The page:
As in Kahnawake and Kanehsatà:ke, our time in Samson Cree Nation also provided opportunities for learning alongside our conversations. Our second day there began in teepees set up in our community lead—Laurie Buffalo’s—backyard.

Teepees set up in Laurie Buffalo's backyard, Samson Cree Nation visit

Elders and community members gathered our team together for sacred pipe ceremonies. The pipe carriers prayed blessings, passed the pipe, and we each had an opportunity to take in the smoke. Afterwards an elder graciously shared the teachings of the ceremony. The stone at the end of the pipe that holds the tobacco is strong, so we should learn strength. The pipe stem is straight, calling us to truth and honesty. The tobacco smoke rose from the pipe as our prayers rise to teach us about Creator. Finally, the feather teaches us of sharing and of the ancestors that have gone before us. Being invited into this ceremony was a privilege and joy for everyone on the team.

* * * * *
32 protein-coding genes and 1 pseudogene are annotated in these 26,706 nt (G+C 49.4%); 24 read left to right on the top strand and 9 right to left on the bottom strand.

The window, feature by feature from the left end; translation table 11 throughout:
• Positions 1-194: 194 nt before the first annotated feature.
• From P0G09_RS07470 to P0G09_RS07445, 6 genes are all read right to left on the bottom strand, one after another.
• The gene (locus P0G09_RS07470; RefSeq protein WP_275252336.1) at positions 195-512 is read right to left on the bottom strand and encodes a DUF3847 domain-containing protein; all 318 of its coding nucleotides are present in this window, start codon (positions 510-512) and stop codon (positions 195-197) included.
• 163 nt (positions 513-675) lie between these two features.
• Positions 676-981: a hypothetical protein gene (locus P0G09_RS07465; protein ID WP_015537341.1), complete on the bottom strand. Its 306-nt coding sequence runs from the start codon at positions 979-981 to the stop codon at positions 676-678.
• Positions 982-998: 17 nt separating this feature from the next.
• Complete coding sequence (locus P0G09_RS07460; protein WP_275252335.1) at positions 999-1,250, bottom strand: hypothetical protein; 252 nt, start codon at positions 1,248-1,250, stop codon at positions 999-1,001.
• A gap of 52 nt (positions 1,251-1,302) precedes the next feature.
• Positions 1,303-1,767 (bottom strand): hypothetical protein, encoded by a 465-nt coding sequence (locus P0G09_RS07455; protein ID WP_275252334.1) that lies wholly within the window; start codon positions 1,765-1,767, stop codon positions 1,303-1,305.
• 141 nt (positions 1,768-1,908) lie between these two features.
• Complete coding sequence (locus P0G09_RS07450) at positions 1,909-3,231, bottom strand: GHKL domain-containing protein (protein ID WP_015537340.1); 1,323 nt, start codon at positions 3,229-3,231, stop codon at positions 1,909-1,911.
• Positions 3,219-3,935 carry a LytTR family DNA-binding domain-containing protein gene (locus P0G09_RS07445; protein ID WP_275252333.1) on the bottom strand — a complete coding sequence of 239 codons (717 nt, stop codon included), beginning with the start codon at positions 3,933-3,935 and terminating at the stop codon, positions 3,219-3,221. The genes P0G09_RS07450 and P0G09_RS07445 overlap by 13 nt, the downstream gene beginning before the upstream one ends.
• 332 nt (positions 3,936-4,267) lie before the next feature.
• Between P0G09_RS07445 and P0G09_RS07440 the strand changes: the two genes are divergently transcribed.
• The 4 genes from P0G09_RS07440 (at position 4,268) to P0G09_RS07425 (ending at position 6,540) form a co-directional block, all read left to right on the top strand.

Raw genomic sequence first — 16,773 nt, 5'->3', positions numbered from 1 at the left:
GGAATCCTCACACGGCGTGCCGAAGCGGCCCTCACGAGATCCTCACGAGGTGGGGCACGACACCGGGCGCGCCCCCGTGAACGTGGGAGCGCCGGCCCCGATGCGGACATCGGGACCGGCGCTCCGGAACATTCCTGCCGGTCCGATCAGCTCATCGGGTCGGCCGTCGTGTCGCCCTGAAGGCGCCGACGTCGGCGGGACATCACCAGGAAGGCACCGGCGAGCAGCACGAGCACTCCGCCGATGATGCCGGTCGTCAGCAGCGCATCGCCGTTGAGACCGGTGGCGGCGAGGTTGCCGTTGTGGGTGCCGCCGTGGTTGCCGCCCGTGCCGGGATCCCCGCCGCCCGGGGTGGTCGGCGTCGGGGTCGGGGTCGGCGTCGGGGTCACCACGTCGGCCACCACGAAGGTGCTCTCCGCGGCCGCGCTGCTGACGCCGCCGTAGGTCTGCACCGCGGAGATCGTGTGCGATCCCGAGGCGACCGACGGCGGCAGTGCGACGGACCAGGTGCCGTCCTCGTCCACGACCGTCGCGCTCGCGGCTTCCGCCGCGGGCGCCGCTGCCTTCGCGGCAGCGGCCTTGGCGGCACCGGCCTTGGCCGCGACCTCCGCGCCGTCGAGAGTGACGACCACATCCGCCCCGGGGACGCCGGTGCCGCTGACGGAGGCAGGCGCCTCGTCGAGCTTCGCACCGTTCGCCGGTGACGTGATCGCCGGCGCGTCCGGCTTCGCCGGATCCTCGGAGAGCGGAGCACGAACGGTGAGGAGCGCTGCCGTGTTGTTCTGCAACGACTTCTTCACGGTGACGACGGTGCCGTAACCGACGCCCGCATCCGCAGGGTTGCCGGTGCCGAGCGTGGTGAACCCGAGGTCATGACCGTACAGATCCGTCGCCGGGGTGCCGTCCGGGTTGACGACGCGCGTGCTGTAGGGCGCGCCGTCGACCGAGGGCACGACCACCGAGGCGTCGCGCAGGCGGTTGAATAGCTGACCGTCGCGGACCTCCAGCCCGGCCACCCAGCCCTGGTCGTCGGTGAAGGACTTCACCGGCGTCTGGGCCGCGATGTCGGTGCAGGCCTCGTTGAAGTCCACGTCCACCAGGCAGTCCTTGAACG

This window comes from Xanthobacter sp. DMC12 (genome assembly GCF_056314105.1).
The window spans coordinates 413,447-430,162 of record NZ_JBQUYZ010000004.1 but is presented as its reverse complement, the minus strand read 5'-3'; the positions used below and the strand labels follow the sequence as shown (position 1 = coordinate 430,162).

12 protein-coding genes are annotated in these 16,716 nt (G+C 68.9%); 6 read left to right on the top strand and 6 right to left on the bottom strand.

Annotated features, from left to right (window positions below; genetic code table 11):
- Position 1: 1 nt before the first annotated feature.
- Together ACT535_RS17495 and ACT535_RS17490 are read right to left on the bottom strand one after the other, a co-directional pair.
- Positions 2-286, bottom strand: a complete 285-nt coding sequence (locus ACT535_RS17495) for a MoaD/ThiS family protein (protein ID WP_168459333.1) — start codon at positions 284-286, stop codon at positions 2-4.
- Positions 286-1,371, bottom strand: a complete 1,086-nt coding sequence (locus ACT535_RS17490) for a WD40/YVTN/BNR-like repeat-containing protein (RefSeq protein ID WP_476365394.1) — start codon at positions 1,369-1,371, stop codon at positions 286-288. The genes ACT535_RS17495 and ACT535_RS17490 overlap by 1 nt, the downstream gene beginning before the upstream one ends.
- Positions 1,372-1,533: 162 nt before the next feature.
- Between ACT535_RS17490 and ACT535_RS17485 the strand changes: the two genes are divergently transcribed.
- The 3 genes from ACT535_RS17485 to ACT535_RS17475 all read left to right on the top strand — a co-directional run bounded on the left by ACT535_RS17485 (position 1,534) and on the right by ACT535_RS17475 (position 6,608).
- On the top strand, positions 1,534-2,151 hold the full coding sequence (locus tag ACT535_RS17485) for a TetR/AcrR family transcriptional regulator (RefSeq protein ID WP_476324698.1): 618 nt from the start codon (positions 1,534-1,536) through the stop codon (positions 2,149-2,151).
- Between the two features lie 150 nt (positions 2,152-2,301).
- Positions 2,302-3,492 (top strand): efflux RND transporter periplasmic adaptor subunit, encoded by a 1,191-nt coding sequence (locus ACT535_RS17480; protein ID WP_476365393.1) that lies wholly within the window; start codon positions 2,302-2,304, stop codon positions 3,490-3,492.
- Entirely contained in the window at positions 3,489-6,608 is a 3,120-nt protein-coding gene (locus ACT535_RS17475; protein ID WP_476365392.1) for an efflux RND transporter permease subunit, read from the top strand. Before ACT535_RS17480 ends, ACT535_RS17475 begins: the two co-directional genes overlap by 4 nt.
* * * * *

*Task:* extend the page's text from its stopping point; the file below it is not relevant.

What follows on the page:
That afternoon, we attended a mini pow wow meant to set our conversations on a good path. Dancers of all ages from little kids to Elders donned their regalia and danced. Just as it was beginning, I was quickly shuffled into the opening procession with Jennifer and other team members. Although my dancing skills left much to be desired, it was overwhelming to be honoured in this way and I was thankful for the guiding rhythm of the drum. Elders, chiefs, and an RCMP officer joined us in the procession. This officer was present as an affirmation of Treaty Six between Samson Cree Nation and Canada.

Both experiences informed the way our team processed our conversations. As community members shared about the need to interpret and implement the UN Declaration within a Cree context through Cree principles, we were lucky to have an insight into what those are. The teachings of the pipe and the celebration of the mini pow wow informed how the Declaration would be understood in a Cree context where principles of truth, honesty, community, and Treaty were of the utmost importance.



At each research engagement for this project, I was surprised by the unexpected places we were led. Engaging with work at the community level is critical for understanding and collaborating to implement the UN Declaration on the Rights of Indigenous Peoples. The Decolonizing Settler States project is also looking at Aotearoa New Zealand and Sampi (Nordic States). This winter Jennifer and Sheryl will be traveling to the Sami University in Norway. Watch for updates!

Jeremy Vander Hoek is Assistant, CFSC Events and Indigenous Rights.